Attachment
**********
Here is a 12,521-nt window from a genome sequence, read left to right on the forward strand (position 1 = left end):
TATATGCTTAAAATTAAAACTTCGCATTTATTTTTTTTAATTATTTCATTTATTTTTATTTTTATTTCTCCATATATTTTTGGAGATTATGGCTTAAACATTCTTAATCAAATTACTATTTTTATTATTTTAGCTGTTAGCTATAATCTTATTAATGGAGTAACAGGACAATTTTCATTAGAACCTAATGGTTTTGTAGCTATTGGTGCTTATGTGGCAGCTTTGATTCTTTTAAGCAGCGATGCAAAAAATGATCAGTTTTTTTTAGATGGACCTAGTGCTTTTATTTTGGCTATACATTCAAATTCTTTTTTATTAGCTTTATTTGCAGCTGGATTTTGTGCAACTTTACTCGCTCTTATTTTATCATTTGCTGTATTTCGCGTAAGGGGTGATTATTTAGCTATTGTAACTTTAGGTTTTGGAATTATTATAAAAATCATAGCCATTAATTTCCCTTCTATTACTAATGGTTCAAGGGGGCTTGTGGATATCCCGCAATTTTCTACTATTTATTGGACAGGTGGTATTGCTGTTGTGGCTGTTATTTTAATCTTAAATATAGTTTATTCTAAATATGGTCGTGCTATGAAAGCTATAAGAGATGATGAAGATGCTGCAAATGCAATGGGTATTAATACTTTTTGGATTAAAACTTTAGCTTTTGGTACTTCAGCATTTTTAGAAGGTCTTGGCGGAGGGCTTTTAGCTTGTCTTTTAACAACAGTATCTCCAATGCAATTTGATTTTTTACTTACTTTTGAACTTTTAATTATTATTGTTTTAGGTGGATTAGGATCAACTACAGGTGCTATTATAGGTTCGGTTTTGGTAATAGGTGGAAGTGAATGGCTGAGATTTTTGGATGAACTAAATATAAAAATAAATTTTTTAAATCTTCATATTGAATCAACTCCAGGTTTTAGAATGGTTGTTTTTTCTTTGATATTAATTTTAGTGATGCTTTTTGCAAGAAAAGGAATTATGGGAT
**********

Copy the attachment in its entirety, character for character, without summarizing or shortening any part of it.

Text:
Here is a 12,521-nt window from a genome sequence, read left to right on the forward strand (position 1 = left end):
TATATGCTTAAAATTAAAACTTCGCATTTATTTTTTTTAATTATTTCATTTATTTTTATTTTTATTTCTCCATATATTTTTGGAGATTATGGCTTAAACATTCTTAATCAAATTACTATTTTTATTATTTTAGCTGTTAGCTATAATCTTATTAATGGAGTAACAGGACAATTTTCATTAGAACCTAATGGTTTTGTAGCTATTGGTGCTTATGTGGCAGCTTTGATTCTTTTAAGCAGCGATGCAAAAAATGATCAGTTTTTTTTAGATGGACCTAGTGCTTTTATTTTGGCTATACATTCAAATTCTTTTTTATTAGCTTTATTTGCAGCTGGATTTTGTGCAACTTTACTCGCTCTTATTTTATCATTTGCTGTATTTCGCGTAAGGGGTGATTATTTAGCTATTGTAACTTTAGGTTTTGGAATTATTATAAAAATCATAGCCATTAATTTCCCTTCTATTACTAATGGTTCAAGGGGGCTTGTGGATATCCCGCAATTTTCTACTATTTATTGGACAGGTGGTATTGCTGTTGTGGCTGTTATTTTAATCTTAAATATAGTTTATTCTAAATATGGTCGTGCTATGAAAGCTATAAGAGATGATGAAGATGCTGCAAATGCAATGGGTATTAATACTTTTTGGATTAAAACTTTAGCTTTTGGTACTTCAGCATTTTTAGAAGGTCTTGGCGGAGGGCTTTTAGCTTGTCTTTTAACAACAGTATCTCCAATGCAATTTGATTTTTTACTTACTTTTGAACTTTTAATTATTATTGTTTTAGGTGGATTAGGATCAACTACAGGTGCTATTATAGGTTCGGTTTTGGTAATAGGTGGAAGTGAATGGCTGAGATTTTTGGATGAACTAAATATAAAAATAAATTTTTTAAATCTTCATATTGAATCAACTCCAGGTTTTAGAATGGTTGTTTTTTCTTTGATATTAATTTTAGTGATGCTTTTTGCAAGAAAAGGAATTATGGGAT